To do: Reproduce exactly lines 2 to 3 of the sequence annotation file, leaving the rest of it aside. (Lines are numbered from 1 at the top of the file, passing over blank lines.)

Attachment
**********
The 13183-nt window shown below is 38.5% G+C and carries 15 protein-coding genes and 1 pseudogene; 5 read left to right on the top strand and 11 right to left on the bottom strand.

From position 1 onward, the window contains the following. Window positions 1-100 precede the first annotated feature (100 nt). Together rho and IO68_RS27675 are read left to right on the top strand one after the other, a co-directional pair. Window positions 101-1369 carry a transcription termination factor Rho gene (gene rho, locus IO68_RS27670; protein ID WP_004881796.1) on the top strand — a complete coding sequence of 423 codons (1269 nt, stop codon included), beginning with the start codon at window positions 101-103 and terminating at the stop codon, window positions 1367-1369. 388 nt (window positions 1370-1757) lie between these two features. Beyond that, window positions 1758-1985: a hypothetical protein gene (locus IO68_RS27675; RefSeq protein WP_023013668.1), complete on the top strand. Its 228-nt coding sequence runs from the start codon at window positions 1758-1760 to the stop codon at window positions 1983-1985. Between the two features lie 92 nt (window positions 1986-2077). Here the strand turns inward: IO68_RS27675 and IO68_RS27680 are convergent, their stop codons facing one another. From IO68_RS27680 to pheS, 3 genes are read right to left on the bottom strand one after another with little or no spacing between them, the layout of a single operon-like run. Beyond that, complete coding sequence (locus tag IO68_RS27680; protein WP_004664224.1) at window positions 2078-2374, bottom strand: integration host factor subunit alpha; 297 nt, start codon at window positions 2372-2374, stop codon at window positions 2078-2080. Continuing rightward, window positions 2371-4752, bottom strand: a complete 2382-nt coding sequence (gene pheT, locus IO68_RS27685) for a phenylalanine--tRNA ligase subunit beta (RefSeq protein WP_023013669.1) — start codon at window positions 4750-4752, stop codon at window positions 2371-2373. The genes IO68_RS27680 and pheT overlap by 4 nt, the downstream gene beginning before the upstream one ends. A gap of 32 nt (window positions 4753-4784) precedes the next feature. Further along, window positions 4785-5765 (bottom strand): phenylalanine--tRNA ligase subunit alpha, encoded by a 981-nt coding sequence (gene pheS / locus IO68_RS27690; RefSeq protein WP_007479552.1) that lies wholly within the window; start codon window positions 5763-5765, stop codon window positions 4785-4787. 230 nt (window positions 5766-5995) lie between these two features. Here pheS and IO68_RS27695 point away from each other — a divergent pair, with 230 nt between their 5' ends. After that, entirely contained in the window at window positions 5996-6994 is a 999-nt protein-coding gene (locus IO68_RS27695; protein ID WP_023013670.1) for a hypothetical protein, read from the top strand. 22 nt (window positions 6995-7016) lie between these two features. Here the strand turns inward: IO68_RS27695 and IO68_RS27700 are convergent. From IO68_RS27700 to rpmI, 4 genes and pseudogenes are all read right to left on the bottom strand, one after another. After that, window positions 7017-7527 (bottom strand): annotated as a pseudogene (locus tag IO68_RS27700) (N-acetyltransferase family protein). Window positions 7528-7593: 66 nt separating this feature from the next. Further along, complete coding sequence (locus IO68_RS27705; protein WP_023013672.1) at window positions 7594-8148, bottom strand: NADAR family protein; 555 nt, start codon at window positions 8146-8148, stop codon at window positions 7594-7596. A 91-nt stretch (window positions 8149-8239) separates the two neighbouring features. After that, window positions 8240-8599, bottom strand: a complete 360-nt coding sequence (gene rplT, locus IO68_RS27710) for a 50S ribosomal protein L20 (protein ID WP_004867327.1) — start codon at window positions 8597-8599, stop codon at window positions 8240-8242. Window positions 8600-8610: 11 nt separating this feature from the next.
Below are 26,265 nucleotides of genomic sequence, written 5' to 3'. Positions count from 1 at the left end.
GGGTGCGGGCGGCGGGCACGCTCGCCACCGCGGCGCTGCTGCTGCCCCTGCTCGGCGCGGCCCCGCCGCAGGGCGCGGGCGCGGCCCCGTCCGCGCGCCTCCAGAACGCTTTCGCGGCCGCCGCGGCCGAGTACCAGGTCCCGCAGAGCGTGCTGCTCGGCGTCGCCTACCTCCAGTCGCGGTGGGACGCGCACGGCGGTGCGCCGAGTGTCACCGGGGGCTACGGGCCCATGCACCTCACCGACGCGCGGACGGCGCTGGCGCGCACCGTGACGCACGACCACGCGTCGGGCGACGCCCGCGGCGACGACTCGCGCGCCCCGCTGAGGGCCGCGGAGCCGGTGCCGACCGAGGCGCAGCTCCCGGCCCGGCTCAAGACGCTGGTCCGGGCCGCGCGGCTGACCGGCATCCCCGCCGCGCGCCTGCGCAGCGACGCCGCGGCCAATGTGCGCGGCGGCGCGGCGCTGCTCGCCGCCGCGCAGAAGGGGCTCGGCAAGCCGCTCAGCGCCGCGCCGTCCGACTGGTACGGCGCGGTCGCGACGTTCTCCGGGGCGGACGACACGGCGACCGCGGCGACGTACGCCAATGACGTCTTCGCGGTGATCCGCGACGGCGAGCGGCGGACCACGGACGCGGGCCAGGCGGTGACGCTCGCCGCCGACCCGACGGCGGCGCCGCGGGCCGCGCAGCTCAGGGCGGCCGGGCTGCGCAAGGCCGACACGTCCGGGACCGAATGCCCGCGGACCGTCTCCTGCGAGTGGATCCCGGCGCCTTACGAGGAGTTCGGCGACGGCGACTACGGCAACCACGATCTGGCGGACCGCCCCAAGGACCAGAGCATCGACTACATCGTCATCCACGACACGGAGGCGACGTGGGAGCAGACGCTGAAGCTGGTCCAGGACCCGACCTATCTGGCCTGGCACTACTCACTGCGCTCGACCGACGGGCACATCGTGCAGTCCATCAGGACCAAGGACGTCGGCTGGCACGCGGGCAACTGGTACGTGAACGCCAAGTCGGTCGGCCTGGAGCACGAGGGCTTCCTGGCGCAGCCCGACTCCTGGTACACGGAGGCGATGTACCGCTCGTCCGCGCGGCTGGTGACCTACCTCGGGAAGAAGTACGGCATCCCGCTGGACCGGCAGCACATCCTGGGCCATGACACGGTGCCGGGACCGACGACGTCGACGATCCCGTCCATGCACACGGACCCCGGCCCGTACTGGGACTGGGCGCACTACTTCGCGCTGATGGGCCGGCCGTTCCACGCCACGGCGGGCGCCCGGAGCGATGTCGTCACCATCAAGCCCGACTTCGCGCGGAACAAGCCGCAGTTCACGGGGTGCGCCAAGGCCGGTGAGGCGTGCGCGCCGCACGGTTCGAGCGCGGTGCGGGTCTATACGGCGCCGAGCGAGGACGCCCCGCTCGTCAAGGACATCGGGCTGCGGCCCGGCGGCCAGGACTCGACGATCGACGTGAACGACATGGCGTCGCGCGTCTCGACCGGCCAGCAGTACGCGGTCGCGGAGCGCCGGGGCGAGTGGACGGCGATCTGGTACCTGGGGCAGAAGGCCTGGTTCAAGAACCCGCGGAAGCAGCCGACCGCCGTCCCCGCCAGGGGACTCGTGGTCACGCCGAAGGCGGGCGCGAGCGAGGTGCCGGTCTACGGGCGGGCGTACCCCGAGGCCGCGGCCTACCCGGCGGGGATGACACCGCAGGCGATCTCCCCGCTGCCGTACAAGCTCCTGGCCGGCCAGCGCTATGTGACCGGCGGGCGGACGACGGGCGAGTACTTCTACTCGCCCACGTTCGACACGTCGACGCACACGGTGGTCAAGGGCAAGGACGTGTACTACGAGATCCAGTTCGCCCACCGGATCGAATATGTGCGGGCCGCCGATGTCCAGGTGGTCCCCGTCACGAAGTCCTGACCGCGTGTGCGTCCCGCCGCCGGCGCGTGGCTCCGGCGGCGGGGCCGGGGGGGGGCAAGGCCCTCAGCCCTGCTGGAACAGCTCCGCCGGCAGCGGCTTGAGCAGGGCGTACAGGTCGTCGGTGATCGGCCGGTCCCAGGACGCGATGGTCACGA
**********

From position 1 onward, the window contains the following. Window positions 1-100 precede the first annotated feature (100 nt). Together rho and IO68_RS27675 are read left to right on the top strand one after the other, a co-directional pair. Window positions 101-1369 carry a transcription termination factor Rho gene (gene rho, locus IO68_RS27670; protein ID WP_004881796.1) on the top strand — a complete coding sequence of 423 codons (1269 nt, stop codon included), beginning with the start codon at window positions 101-103 and terminating at the stop codon, window positions 1367-1369. 388 nt (window positions 1370-1757) lie between these two features. Beyond that, window positions 1758-1985: a hypothetical protein gene (locus IO68_RS27675; RefSeq protein WP_023013668.1), complete on the top strand. Its 228-nt coding sequence runs from the start codon at window positions 1758-1760 to the stop codon at window positions 1983-1985. Between the two features lie 92 nt (window positions 1986-2077). Here the strand turns inward: IO68_RS27675 and IO68_RS27680 are convergent, their stop codons facing one another. From IO68_RS27680 to pheS, 3 genes are read right to left on the bottom strand one after another with little or no spacing between them, the layout of a single operon-like run. Beyond that, complete coding sequence (locus tag IO68_RS27680; protein WP_004664224.1) at window positions 2078-2374, bottom strand: integration host factor subunit alpha; 297 nt, start codon at window positions 2372-2374, stop codon at window positions 2078-2080. Continuing rightward, window positions 2371-4752, bottom strand: a complete 2382-nt coding sequence (gene pheT, locus IO68_RS27685) for a phenylalanine--tRNA ligase subunit beta (RefSeq protein WP_023013669.1) — start codon at window positions 4750-4752, stop codon at window positions 2371-2373. The genes IO68_RS27680 and pheT overlap by 4 nt, the downstream gene beginning before the upstream one ends. A gap of 32 nt (window positions 4753-4784) precedes the next feature. Further along, window positions 4785-5765 (bottom strand): phenylalanine--tRNA ligase subunit alpha, encoded by a 981-nt coding sequence (gene pheS / locus IO68_RS27690; RefSeq protein WP_007479552.1) that lies wholly within the window; start codon window positions 5763-5765, stop codon window positions 4785-4787. 230 nt (window positions 5766-5995) lie between these two features. Here pheS and IO68_RS27695 point away from each other — a divergent pair, with 230 nt between their 5' ends. After that, entirely contained in the window at window positions 5996-6994 is a 999-nt protein-coding gene (locus IO68_RS27695; protein ID WP_023013670.1) for a hypothetical protein, read from the top strand. 22 nt (window positions 6995-7016) lie between these two features. Here the strand turns inward: IO68_RS27695 and IO68_RS27700 are convergent. From IO68_RS27700 to rpmI, 4 genes and pseudogenes are all read right to left on the bottom strand, one after another. After that, window positions 7017-7527 (bottom strand): annotated as a pseudogene (locus tag IO68_RS27700) (N-acetyltransferase family protein). Window positions 7528-7593: 66 nt separating this feature from the next. Further along, complete coding sequence (locus IO68_RS27705; protein WP_023013672.1) at window positions 7594-8148, bottom strand: NADAR family protein; 555 nt, start codon at window positions 8146-8148, stop codon at window positions 7594-7596. A 91-nt stretch (window positions 8149-8239) separates the two neighbouring features. After that, window positions 8240-8599, bottom strand: a complete 360-nt coding sequence (gene rplT, locus IO68_RS27710) for a 50S ribosomal protein L20 (protein ID WP_004867327.1) — start codon at window positions 8597-8599, stop codon at window positions 8240-8242. Window positions 8600-8610: 11 nt separating this feature from the next.
Below are 26,265 nucleotides of genomic sequence, written 5' to 3'. Positions count from 1 at the left end.